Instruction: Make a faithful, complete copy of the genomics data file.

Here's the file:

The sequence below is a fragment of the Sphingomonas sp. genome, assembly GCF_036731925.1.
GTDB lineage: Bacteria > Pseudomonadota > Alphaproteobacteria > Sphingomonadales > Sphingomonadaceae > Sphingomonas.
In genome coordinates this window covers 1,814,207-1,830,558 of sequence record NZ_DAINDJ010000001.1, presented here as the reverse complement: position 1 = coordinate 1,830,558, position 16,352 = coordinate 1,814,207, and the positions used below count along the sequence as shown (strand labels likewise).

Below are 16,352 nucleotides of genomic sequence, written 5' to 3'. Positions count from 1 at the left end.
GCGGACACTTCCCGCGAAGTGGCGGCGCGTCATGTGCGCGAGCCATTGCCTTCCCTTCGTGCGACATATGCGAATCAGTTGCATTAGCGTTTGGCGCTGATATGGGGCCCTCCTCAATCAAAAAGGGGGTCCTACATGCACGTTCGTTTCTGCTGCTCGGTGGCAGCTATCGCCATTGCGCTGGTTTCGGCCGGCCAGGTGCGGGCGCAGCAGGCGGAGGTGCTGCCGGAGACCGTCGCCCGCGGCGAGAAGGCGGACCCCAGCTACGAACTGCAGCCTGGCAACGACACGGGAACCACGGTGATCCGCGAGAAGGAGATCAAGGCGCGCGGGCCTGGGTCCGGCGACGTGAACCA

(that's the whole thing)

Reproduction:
The sequence below is a fragment of the Sphingomonas sp. genome, assembly GCF_036731925.1.
GTDB lineage: Bacteria > Pseudomonadota > Alphaproteobacteria > Sphingomonadales > Sphingomonadaceae > Sphingomonas.
In genome coordinates this window covers 1,814,207-1,830,558 of sequence record NZ_DAINDJ010000001.1, presented here as the reverse complement: position 1 = coordinate 1,830,558, position 16,352 = coordinate 1,814,207, and the positions used below count along the sequence as shown (strand labels likewise).

Below are 16,352 nucleotides of genomic sequence, written 5' to 3'. Positions count from 1 at the left end.
GCGGACACTTCCCGCGAAGTGGCGGCGCGTCATGTGCGCGAGCCATTGCCTTCCCTTCGTGCGACATATGCGAATCAGTTGCATTAGCGTTTGGCGCTGATATGGGGCCCTCCTCAATCAAAAAGGGGGTCCTACATGCACGTTCGTTTCTGCTGCTCGGTGGCAGCTATCGCCATTGCGCTGGTTTCGGCCGGCCAGGTGCGGGCGCAGCAGGCGGAGGTGCTGCCGGAGACCGTCGCCCGCGGCGAGAAGGCGGACCCCAGCTACGAACTGCAGCCTGGCAACGACACGGGAACCACGGTGATCCGCGAGAAGGAGATCAAGGCGCGCGGGCCTGGGTCCGGCGACGTGAACCA